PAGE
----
- Have an idea about how to apply your expertise to my business.
- Share your insights on my business. Tell me how we're doing. If you think we're doing something wrong, tell me so (respectfully).
- Listen to me as we get to know one another. Respect me. Demonstrate that you were listening.
What you need to recognize about big companies:
- I'm trying to stay one step ahead of other executives on the senior management team. How can you help me be smarter?
- I'm the only voice of marketing on the team.
- The board of directors is interested in ROI. Know how you're going to drive sales.
How to succeed working with big companies:
- Educate procurement. Many procurement groups want to reduce the cost of agencies. The more educated they are about agencies, the better decisions they'll make.
- When there are product groups in a company, make sure you're talking to both marketing and the product group(s).
What to remember when you're going to pitch me and my team:
- Demonstrate results.
- Show your emotion and passion.
- Remember: the agency needs to be smarter than the client - that's why we're hiring you.
The best way to get on my radar:
- Get referred in by someone I know; or,
- Have something to say that's really relevant to my business.
This is great stuff. Hope you can put it to good use.
Case Study: Cinquino & Co.
by Todd Knutson | published on May 05, 2010
Was your agency able to win new business from 71% of your first meetings in 2008? How about 60% in 2009? That's what one small agency in New Jersey accomplished after being on the brink of closing its doors in 2007.
Crisis often creates opportunity, which is what happened for John Cinquino. His agency won zero accounts after 34 first meetings in 2006-07. As he and his team faced the possibility of losing their agency, they decided to things differently.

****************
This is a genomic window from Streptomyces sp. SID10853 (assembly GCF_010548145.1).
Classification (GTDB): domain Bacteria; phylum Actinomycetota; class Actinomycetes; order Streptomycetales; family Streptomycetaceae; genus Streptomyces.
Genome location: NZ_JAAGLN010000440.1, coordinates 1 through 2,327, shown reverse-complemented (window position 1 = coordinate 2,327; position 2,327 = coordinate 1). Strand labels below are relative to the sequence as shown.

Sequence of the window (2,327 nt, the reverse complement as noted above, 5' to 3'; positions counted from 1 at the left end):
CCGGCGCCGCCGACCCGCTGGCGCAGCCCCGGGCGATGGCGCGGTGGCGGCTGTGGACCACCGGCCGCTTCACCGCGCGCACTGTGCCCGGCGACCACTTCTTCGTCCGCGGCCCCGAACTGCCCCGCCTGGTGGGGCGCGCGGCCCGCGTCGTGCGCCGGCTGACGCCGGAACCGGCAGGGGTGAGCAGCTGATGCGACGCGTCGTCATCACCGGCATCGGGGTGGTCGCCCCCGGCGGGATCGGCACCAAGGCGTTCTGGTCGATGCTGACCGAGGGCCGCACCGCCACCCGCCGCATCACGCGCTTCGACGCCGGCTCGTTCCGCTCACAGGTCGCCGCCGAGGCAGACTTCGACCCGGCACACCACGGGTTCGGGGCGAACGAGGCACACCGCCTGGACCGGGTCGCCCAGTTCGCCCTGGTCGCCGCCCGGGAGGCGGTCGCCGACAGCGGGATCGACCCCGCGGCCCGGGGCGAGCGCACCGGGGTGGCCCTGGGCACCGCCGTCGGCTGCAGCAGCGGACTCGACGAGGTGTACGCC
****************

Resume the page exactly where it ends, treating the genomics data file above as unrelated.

They made a pact to put the quality of first meetings before quantity. And they vowed to learn how to win.
Here's what they learned:
- Start with a hard target list that's focused on specific categories.
- Develop key case studies for each category.
- Hire a strong new business hunter.
- Your new business hunter is responsible to prospect and set up first meetings.
- Your new business hunter also preps the prospect for a "10-minute qualification call"with one of the ad agency's principals, who will be the only person at the first meeting.
- The agency principal uses the qualification call to identify the prospect's pain points and needs. When it goes well, this call may last 20-30 minutes (and the prospect will NOT be looking to get off the phone).This call:
- Establishes rapport between principal and prospect.
- Helps the principal understand, "What hurts?"
- Provides specific areas for the agency to research to prep for the first meeting.
John's recommended questions to ask the prospect:
- What did you do in the last year that didn't work?
- What issues are you having with your competition?